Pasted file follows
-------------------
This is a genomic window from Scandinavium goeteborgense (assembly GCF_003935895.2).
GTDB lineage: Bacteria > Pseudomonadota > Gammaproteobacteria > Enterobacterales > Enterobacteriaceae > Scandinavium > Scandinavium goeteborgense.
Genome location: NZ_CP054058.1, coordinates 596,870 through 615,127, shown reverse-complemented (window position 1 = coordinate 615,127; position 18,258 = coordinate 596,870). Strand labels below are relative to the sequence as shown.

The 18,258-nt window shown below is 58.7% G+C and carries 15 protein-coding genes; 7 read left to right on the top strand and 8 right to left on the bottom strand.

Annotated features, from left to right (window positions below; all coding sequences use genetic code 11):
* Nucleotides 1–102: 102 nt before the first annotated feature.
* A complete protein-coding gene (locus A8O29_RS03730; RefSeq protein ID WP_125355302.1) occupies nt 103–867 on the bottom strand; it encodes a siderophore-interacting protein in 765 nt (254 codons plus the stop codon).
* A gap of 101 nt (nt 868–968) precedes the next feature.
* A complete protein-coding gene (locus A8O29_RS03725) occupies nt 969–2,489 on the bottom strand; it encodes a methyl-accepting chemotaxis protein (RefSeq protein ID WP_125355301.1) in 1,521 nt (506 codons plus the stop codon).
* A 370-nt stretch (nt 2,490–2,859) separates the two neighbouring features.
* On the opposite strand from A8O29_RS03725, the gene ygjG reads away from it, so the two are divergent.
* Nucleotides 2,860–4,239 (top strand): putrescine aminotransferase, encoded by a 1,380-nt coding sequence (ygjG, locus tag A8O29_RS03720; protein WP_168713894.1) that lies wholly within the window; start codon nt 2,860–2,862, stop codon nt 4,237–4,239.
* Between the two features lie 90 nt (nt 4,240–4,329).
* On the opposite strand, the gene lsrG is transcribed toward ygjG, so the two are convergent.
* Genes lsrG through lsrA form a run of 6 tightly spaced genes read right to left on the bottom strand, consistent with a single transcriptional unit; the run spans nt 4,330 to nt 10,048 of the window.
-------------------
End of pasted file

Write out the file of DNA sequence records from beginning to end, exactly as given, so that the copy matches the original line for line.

This is a genomic window from Scandinavium goeteborgense (assembly GCF_003935895.2).
GTDB lineage: Bacteria > Pseudomonadota > Gammaproteobacteria > Enterobacterales > Enterobacteriaceae > Scandinavium > Scandinavium goeteborgense.
Genome location: NZ_CP054058.1, coordinates 596,870 through 615,127, shown reverse-complemented (window position 1 = coordinate 615,127; position 18,258 = coordinate 596,870). Strand labels below are relative to the sequence as shown.

The 18,258-nt window shown below is 58.7% G+C and carries 15 protein-coding genes; 7 read left to right on the top strand and 8 right to left on the bottom strand.

Annotated features, from left to right (window positions below; all coding sequences use genetic code 11):
* Nucleotides 1–102: 102 nt before the first annotated feature.
* A complete protein-coding gene (locus A8O29_RS03730; RefSeq protein ID WP_125355302.1) occupies nt 103–867 on the bottom strand; it encodes a siderophore-interacting protein in 765 nt (254 codons plus the stop codon).
* A gap of 101 nt (nt 868–968) precedes the next feature.
* A complete protein-coding gene (locus A8O29_RS03725) occupies nt 969–2,489 on the bottom strand; it encodes a methyl-accepting chemotaxis protein (RefSeq protein ID WP_125355301.1) in 1,521 nt (506 codons plus the stop codon).
* A 370-nt stretch (nt 2,490–2,859) separates the two neighbouring features.
* On the opposite strand from A8O29_RS03725, the gene ygjG reads away from it, so the two are divergent.
* Nucleotides 2,860–4,239 (top strand): putrescine aminotransferase, encoded by a 1,380-nt coding sequence (ygjG, locus tag A8O29_RS03720; protein WP_168713894.1) that lies wholly within the window; start codon nt 2,860–2,862, stop codon nt 4,237–4,239.
* Between the two features lie 90 nt (nt 4,240–4,329).
* On the opposite strand, the gene lsrG is transcribed toward ygjG, so the two are convergent.
* Genes lsrG through lsrA form a run of 6 tightly spaced genes read right to left on the bottom strand, consistent with a single transcriptional unit; the run spans nt 4,330 to nt 10,048 of the window.